Of course, I’d love to be the kind of street that’s the star of its own magical fable, an alley with walls that chat to passerby and respond to the touch of their fingertips. I know I can’t compete with those kinds of streets and their legends, but I’ve still got more going for me than scores of others. I like to think I’m better than Embrace-Me Way, which is so narrow that the only way two people can get down it is if they entwine their bodies like lovers; there’s not a step you could take in that alley that wouldn’t get you stoned to death. Or what about Funeral Lane, the tragic path that people only go down once? Or Mortar Alley, which likes to grind down the cheerful souls whom I actually welcome into my nooks and corners? I’m the Lane of Many Heads; I’m better than that…

The Dress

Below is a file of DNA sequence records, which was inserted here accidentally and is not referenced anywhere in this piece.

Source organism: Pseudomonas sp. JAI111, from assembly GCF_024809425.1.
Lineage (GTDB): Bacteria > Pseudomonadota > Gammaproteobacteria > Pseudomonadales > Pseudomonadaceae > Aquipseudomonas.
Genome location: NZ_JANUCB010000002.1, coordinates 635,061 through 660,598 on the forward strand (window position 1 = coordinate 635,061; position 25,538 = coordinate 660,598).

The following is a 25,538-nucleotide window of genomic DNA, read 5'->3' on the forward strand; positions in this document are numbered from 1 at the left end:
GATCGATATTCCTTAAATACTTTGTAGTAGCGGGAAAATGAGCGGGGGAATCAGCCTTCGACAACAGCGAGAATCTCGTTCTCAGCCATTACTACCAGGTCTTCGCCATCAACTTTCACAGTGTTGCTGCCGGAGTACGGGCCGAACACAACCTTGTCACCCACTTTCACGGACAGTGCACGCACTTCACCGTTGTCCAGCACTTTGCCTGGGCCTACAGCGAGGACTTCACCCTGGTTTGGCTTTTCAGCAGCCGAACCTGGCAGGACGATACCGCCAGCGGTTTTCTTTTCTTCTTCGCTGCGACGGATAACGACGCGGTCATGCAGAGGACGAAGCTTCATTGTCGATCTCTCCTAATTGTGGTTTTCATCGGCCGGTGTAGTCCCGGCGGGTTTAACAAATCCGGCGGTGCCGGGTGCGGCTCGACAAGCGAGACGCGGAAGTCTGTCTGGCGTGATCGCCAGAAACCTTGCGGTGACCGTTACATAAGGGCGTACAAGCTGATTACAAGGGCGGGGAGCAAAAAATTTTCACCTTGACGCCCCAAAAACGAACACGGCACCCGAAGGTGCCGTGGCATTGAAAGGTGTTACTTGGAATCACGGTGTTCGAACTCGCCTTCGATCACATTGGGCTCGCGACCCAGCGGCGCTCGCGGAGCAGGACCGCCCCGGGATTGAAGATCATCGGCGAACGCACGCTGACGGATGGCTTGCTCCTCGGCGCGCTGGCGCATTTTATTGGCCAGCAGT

Lane of Many Heads. Why the hell have I put up with this overpopulated, headbutt-evoking name for so long? A long time ago, well before I came to life, the heads of four men were found buried here, beside one of the stations of pilgrimage. Please notice that I make no mention of the woman’s corpse that’s at the heart of this book, the only reason I broke my silence. No, instead I’m telling you about four heads, which were lopped off during the reign of one of Mecca’s Sharifs—maybe Sharif Awn’s—or under one of the Ottoman viceroys. These four men, you see, had taken advantage of the opportunity presented by the arrival of a new kiswa. A drape of green and red silk, the kiswa that covered the Kaaba was brought every year from Tinnis in Egypt in a great celebratory procession, and every year the Sharif and his soldiers, as well as the rest of Meccan high society, went out to meet the procession, while the attendants laid the old covering in a pile near Victory Gate, which faces Mount Marwa. They would leave it there for the Shayba clan to come collect it and take it to the jewelers’ market, where the gold and silver thread that had been used to embroider the glorious names of God onto it would be melted down. This was the Shayba clan’s annual stipend. The four men waited until the Sharif and his soldiers were out of the way, then dashed in and made off with the old covering on camelback down the pilgrimage route. When the Sharifs soldier’s finally tracked them down, they discovered that the men had pitched the covering like a tent and were receiving the poor, the sick, lepers and madmen, who, after lying beneath the cloth, emerged as if born anew, cured of their diseases, disfigurements, and woes, and occasionally of their earthly bodies themselves!